Put that question to one of the commies, and you’ll get an answer, sure: that they’re mobilising their party workforce for more puerile, idiotic protests against the Indo-US Naval Malabar exercises in the Arabian Sea, in which the US will field the nuke-powered USS Ronald Regan, the US Navy’s youngest Nimitz-class aircraft carrier. So more jobless Communist thugs of the kind that marauded through Nandigram, will now get free rides to Kochi or Goa to swill arrack and wave red flags at a warship that will be so far out at sea, that they won’t know what they’re looking for (in which case, they might just turn their angst at some hapless merchant vessel that may happen to be steaming through). The government didn’t listen to the CPIM about the Nimitz visit when the party was still part of the government. What in hell makes them think they’re going to get any attention at all, now that their hollow, waste-of-time, narrow rhetoric doesn’t even impact realpolitik anymore.
Not once have the Yechurys or Bardhans or Karats spoken out for the armed forces jawan — a substantially populous class. Not once have they said they’ll protest in the centre of town about the iniquities that the 6th Pay Commission has heaped upon the defence services, both tangibly and in terms of perception. Not once have they spoken out, with their same harsh frothing-in-the-mouth style about the idea that national security is far worse compromised by an unhappy and borderline mutinous guardian class, than a joint naval exercise that only helps the Navy obtain more operational experience on the seas.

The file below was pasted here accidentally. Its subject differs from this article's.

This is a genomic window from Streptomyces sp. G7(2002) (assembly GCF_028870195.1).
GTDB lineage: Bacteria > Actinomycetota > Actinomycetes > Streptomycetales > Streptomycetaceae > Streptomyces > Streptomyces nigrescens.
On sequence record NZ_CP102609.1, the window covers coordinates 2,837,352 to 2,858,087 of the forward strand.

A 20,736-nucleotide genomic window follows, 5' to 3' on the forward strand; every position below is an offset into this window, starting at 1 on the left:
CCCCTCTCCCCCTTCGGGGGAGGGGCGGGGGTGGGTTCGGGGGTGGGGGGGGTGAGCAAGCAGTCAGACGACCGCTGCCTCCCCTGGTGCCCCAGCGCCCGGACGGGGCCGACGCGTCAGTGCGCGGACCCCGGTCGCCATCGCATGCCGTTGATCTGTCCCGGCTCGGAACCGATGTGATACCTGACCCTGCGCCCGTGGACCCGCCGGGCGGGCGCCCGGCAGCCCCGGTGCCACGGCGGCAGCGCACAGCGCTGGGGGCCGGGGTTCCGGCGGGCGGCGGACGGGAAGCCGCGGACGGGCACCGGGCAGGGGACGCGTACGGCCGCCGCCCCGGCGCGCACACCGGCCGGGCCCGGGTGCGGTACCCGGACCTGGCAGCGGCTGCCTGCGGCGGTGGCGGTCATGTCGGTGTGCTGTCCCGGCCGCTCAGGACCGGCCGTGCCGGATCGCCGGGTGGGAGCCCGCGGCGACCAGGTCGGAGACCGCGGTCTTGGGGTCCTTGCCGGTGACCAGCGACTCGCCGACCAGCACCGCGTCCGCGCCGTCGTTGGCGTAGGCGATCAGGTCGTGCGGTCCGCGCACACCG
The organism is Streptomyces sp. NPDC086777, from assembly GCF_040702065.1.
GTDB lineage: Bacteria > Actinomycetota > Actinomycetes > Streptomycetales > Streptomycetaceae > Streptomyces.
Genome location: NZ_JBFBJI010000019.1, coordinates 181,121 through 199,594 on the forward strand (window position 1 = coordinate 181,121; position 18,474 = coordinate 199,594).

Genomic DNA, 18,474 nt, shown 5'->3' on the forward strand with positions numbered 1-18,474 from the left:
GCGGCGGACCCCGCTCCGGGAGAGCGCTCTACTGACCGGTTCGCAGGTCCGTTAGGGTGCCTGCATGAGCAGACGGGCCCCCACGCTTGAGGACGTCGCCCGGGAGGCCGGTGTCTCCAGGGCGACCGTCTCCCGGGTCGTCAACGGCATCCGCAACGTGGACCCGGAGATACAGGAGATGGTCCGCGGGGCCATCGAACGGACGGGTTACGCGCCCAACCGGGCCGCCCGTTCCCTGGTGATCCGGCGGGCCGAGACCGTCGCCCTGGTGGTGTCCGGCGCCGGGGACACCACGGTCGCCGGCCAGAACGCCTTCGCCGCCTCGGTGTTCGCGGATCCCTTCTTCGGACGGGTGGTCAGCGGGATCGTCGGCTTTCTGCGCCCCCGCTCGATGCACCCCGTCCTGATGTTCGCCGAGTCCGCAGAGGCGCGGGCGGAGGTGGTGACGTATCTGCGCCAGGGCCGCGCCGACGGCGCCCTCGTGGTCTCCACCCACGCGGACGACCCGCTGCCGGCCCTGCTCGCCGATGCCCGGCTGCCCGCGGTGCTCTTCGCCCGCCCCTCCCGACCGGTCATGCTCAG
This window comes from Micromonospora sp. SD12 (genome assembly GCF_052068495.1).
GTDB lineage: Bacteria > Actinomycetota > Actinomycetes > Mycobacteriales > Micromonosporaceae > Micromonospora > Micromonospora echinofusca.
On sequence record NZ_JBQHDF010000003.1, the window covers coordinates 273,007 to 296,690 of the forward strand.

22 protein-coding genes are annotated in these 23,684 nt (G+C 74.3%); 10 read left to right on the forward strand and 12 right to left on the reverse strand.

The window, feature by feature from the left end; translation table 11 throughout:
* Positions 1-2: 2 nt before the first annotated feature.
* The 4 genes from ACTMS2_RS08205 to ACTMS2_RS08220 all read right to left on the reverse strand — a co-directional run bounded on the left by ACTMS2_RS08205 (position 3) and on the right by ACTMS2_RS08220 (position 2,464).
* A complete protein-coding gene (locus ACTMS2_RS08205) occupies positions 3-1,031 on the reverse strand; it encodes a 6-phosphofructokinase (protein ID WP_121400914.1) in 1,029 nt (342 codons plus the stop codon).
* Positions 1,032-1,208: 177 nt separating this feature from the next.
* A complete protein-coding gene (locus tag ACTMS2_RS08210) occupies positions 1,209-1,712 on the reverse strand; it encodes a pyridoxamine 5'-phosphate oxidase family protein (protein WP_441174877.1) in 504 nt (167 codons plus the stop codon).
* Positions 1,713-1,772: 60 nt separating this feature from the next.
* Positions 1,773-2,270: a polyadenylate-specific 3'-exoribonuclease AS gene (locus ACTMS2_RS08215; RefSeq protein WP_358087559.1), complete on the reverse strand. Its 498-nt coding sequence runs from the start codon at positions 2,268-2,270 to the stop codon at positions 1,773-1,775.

A senior retired Naval officer, a favourite with the press, said to me recently that the CPIM’s stance on Indo-US exercises was an unequivocal insult to the armed forces themselves. His rationale was that by threatening to protest, the CPIM was implying that the armed forces know less than the Communists about what constitutes prudence, care and astuteness as far as defending the nation is concerned. He used some words for the Communists that I won’t reproduce here, but you get the drift.
As staunch critics of the Pay Commission’s recommendations that certain defence establishments be corporatised, the Communists have further inspired the deep suspicion and distrust of the armed forces. By controlling the ordnance factory and PSU unions, they get to say what they like against disinvestment, privatisation — concepts largely favourable to fighting men, especially when it comes to defence PSUs and ordnance factories, most of which which continue to perpetuate mediocrity by dodging prescriptions for genuine and sensible reform.
But we should stop looking to the Communists for anything anymore. Hopefully, they will never ever matter again.
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